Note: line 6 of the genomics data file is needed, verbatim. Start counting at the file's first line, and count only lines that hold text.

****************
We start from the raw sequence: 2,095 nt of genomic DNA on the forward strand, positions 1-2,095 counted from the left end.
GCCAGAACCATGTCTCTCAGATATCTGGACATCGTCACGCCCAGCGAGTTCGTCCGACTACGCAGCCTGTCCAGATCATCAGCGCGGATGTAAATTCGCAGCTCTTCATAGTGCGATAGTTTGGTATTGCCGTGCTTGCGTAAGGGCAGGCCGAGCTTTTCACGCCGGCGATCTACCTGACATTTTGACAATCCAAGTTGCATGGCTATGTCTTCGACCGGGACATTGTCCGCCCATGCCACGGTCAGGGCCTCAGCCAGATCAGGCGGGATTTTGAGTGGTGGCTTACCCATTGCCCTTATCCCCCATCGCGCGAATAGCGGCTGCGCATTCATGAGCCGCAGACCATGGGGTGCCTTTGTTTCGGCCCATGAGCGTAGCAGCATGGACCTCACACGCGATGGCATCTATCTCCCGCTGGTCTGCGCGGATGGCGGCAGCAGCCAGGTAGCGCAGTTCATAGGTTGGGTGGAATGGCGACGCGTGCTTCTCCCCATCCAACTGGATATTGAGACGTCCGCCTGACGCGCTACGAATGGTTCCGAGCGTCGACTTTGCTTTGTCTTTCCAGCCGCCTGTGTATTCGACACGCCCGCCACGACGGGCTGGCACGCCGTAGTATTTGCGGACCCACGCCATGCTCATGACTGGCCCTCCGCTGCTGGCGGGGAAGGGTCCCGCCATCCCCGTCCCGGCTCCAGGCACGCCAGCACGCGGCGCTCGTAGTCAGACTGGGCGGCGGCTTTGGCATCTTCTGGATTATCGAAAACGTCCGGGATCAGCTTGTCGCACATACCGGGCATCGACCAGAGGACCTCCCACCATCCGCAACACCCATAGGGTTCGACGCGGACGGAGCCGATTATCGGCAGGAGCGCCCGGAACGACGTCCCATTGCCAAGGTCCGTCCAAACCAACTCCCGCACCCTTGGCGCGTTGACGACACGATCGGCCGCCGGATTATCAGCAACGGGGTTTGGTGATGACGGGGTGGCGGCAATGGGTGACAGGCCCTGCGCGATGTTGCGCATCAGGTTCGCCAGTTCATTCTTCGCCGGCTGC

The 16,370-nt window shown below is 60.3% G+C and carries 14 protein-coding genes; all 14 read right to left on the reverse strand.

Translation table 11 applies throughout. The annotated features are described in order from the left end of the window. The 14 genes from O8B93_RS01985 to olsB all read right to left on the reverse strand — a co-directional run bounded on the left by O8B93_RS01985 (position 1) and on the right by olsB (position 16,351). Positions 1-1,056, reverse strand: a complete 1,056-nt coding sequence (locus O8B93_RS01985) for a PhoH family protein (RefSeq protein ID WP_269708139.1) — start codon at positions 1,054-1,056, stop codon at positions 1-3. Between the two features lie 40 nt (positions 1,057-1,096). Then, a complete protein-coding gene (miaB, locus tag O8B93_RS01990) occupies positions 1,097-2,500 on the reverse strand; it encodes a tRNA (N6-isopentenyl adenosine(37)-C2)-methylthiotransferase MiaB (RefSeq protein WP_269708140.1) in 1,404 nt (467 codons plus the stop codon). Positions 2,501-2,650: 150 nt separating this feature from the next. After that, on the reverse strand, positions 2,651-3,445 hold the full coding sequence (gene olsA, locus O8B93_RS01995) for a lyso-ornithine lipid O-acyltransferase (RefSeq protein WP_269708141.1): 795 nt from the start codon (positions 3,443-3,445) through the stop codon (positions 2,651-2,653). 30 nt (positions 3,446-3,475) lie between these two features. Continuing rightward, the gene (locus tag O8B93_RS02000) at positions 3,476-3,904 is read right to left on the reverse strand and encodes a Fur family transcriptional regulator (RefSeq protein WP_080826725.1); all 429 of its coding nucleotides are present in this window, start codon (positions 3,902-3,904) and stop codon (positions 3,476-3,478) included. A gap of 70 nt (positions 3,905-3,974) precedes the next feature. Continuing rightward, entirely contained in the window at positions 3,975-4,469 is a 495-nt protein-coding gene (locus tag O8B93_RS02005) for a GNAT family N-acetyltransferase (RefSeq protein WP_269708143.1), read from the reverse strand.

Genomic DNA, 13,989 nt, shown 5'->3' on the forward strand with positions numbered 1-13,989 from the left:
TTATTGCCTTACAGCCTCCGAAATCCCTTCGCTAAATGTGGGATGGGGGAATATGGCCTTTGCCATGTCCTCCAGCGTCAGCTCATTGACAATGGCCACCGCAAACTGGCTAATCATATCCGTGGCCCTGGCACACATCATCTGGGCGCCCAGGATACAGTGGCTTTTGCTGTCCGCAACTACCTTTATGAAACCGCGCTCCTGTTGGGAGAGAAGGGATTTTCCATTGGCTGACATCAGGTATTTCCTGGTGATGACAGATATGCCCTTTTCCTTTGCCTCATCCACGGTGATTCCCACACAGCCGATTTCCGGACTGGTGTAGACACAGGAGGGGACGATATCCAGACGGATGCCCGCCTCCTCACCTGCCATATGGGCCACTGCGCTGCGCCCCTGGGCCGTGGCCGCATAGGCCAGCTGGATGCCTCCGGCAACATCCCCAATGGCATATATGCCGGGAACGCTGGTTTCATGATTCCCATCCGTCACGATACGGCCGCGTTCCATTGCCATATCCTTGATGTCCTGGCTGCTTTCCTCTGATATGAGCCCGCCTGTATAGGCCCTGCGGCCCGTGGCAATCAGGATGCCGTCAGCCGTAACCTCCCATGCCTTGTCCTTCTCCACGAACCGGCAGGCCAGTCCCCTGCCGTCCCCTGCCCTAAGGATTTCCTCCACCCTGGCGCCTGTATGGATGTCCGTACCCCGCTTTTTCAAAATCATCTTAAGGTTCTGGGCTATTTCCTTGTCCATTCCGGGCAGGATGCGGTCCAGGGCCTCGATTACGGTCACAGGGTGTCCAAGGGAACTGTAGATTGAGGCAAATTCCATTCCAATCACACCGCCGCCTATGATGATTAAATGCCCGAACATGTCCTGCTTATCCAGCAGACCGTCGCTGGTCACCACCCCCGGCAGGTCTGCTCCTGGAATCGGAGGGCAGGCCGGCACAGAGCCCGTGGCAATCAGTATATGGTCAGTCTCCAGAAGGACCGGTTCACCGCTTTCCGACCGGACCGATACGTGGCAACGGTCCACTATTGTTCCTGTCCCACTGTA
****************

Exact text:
TTATTGCCTTACAGCCTCCGAAATCCCTTCGCTAAATGTGGGATGGGGGAATATGGCCTTTGCCATGTCCTCCAGCGTCAGCTCATTGACAATGGCCACCGCAAACTGGCTAATCATATCCGTGGCCCTGGCACACATCATCTGGGCGCCCAGGATACAGTGGCTTTTGCTGTCCGCAACTACCTTTATGAAACCGCGCTCCTGTTGGGAGAGAAGGGATTTTCCATTGGCTGACATCAGGTATTTCCTGGTGATGACAGATATGCCCTTTTCCTTTGCCTCATCCACGGTGATTCCCACACAGCCGATTTCCGGACTGGTGTAGACACAGGAGGGGACGATATCCAGACGGATGCCCGCCTCCTCACCTGCCATATGGGCCACTGCGCTGCGCCCCTGGGCCGTGGCCGCATAGGCCAGCTGGATGCCTCCGGCAACATCCCCAATGGCATATATGCCGGGAACGCTGGTTTCATGATTCCCATCCGTCACGATACGGCCGCGTTCCATTGCCATATCCTTGATGTCCTGGCTGCTTTCCTCTGATATGAGCCCGCCTGTATAGGCCCTGCGGCCCGTGGCAATCAGGATGCCGTCAGCCGTAACCTCCCATGCCTTGTCCTTCTCCACGAACCGGCAGGCCAGTCCCCTGCCGTCCCCTGCCCTAAGGATTTCCTCCACCCTGGCGCCTGTATGGATGTCCGTACCCCGCTTTTTCAAAATCATCTTAAGGTTCTGGGCTATTTCCTTGTCCATTCCGGGCAGGATGCGGTCCAGGGCCTCGATTACGGTCACAGGGTGTCCAAGGGAACTGTAGATTGAGGCAAATTCCATTCCAATCACACCGCCGCCTATGATGATTAAATGCCCGAACATGTCCTGCTTATCCAGCAGACCGTCGCTGGTCACCACCCCCGGCAGGTCTGCTCCTGGAATCGGAGGGCAGGCCGGCACAGAGCCCGTGGCAATCAGTATATGGTCAGTCTCCAGAAGGACCGGTTCACCGCTTTCCGACCGGACCGATACGTGGCAACGGTCCACTATTGTTCCTGTCCCACTGTA